For the final night of the Democratic National Convention, the lineup of celebrities appealed to all generations.
Kicking it off is singer and songwriter Carole King. The longtime girl power advocate plans to tell Hillary Clinton, “You’ve Got a Friend.” At 74, King is technically part of the Silent Generation, but she has been anything but silent over the years.
Girl power music is set to also finish off the night with singer Katy Perry performing just before Clinton’s acceptance speech. The 31-year-old was on “Forbes” list of the highest-earning women in music from 2011 to 2015, and she her songs, from “Firework” to “Roar,” all feature a strong female voice.
After King’s performance, the Democratic women of the Senate will give a presentation led by Maryland Sen. Barbara A. Mikulski. Next on the bill is Sheila E. — most memorable for her collaboration with Prince, who died this year. The 58-year-old Baby Boomer joined forces with the pop sensation during the “Purple Rain” recording sessions, opened for his Purple Rain Tour and the two were briefly engaged.
During the portion of the program called “An Economy That Works For All,” actors Ted Danson and Mary Steenburgen, longtime Clinton friends, will introduce speakers. Danson, 68, is best known for his starring role as Sam Malone in NBC’s “Cheers” and has been active in a celebrity push against industrial offshore drilling in the Atlantic Ocean . Steenburgen, 63, made her debut in the 1980 film “Melvin and Howard,” and is a recognizable face among the millennial crowd, too, from her role in “Step Brothers” and “Elf.”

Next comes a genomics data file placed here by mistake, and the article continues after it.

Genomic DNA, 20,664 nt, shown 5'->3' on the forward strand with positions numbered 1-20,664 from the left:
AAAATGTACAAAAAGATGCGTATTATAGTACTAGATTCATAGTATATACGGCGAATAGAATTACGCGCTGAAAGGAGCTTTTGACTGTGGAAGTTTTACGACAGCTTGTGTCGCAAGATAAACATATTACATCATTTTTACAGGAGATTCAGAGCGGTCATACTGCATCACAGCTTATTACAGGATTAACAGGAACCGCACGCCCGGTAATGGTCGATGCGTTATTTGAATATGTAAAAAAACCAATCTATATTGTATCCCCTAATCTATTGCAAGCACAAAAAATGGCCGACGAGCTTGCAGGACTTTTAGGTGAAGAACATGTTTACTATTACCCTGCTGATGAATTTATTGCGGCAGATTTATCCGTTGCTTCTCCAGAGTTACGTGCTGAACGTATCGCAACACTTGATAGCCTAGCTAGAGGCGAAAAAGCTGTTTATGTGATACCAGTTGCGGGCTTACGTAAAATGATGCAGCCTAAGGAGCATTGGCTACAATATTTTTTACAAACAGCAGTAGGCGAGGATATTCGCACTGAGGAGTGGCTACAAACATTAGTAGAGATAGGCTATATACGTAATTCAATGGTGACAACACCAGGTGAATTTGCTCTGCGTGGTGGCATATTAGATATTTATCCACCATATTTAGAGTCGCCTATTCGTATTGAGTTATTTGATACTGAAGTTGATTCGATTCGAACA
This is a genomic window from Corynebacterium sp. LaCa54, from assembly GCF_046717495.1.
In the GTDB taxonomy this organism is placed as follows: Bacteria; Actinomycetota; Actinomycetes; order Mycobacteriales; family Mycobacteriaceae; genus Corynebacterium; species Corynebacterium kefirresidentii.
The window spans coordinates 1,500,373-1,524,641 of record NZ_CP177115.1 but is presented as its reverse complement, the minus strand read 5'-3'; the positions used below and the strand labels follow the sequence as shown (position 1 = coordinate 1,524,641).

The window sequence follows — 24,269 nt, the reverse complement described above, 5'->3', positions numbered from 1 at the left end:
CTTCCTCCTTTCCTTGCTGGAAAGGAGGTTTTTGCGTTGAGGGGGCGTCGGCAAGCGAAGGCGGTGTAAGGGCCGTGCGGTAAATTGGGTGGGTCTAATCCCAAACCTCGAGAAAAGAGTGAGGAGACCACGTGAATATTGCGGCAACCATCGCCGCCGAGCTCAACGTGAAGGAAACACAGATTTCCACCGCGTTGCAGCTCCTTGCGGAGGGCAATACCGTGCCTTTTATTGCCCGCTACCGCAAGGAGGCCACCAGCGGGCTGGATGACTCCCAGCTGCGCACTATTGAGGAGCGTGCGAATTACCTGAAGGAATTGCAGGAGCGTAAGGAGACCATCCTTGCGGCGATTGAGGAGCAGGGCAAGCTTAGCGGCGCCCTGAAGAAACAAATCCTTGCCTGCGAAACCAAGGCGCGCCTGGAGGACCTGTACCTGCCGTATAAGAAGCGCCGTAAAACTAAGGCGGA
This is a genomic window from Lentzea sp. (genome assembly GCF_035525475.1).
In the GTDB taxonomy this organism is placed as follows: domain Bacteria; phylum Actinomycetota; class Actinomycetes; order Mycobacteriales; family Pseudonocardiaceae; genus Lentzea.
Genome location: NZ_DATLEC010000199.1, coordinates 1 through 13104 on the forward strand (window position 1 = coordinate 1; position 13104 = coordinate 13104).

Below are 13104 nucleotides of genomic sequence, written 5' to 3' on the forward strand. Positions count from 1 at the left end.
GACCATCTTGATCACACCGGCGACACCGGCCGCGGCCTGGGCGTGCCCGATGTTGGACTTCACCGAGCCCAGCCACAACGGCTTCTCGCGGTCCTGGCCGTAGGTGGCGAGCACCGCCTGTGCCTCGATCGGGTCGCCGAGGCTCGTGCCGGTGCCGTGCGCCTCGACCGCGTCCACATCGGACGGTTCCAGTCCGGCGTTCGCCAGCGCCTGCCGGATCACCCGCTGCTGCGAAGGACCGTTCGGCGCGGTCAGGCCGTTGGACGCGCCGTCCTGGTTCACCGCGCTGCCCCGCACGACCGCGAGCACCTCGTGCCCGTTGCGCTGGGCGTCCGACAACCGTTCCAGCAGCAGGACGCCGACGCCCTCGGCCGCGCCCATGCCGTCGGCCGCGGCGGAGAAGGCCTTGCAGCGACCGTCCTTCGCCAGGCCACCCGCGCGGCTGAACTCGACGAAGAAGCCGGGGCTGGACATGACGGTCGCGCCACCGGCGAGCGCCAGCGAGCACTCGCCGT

Former Los Angeles Lakers center Kareem Abdul-Jabbar will introduce a film during the “An Inclusive America” portion of the evening. The 69-year-old Muslim convert has been active in discussions about race and Islam.
Chloë Grace Moretz is the youngest celebrity in Thursday’s lineup to speak. The 19-year-old actress and model co-starred in this year’s “Neighbors 2” and she will play Ariel in a new version of “The Little Mermaid.” And, this is also her first year voting.